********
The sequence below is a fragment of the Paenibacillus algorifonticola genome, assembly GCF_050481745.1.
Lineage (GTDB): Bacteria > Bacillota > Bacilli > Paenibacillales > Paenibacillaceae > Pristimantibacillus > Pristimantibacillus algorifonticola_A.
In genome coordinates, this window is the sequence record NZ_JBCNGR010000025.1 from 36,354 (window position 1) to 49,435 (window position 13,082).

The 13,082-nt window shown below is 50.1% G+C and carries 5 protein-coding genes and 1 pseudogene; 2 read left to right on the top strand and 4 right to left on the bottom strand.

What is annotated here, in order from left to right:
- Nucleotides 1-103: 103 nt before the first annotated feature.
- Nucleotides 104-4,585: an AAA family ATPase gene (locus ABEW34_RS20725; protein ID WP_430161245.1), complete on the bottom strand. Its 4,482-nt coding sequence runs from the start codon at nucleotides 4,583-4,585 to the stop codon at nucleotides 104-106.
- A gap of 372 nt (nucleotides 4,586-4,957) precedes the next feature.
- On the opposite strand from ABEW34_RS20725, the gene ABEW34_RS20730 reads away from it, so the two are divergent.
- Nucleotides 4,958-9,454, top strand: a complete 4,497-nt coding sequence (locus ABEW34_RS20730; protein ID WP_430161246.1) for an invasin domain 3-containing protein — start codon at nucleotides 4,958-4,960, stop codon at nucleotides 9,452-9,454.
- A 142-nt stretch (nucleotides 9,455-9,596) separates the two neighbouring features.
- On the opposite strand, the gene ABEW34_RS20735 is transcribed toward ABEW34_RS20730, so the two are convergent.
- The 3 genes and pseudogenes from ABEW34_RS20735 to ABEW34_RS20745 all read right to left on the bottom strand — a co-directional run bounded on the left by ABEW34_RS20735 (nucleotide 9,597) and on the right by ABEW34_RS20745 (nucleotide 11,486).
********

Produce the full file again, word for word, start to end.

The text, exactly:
The sequence below is a fragment of the Paenibacillus algorifonticola genome, assembly GCF_050481745.1.
Lineage (GTDB): Bacteria > Bacillota > Bacilli > Paenibacillales > Paenibacillaceae > Pristimantibacillus > Pristimantibacillus algorifonticola_A.
In genome coordinates, this window is the sequence record NZ_JBCNGR010000025.1 from 36,354 (window position 1) to 49,435 (window position 13,082).

The 13,082-nt window shown below is 50.1% G+C and carries 5 protein-coding genes and 1 pseudogene; 2 read left to right on the top strand and 4 right to left on the bottom strand.

What is annotated here, in order from left to right:
- Nucleotides 1-103: 103 nt before the first annotated feature.
- Nucleotides 104-4,585: an AAA family ATPase gene (locus ABEW34_RS20725; protein ID WP_430161245.1), complete on the bottom strand. Its 4,482-nt coding sequence runs from the start codon at nucleotides 4,583-4,585 to the stop codon at nucleotides 104-106.
- A gap of 372 nt (nucleotides 4,586-4,957) precedes the next feature.
- On the opposite strand from ABEW34_RS20725, the gene ABEW34_RS20730 reads away from it, so the two are divergent.
- Nucleotides 4,958-9,454, top strand: a complete 4,497-nt coding sequence (locus ABEW34_RS20730; protein ID WP_430161246.1) for an invasin domain 3-containing protein — start codon at nucleotides 4,958-4,960, stop codon at nucleotides 9,452-9,454.
- A 142-nt stretch (nucleotides 9,455-9,596) separates the two neighbouring features.
- On the opposite strand, the gene ABEW34_RS20735 is transcribed toward ABEW34_RS20730, so the two are convergent.
- The 3 genes and pseudogenes from ABEW34_RS20735 to ABEW34_RS20745 all read right to left on the bottom strand — a co-directional run bounded on the left by ABEW34_RS20735 (nucleotide 9,597) and on the right by ABEW34_RS20745 (nucleotide 11,486).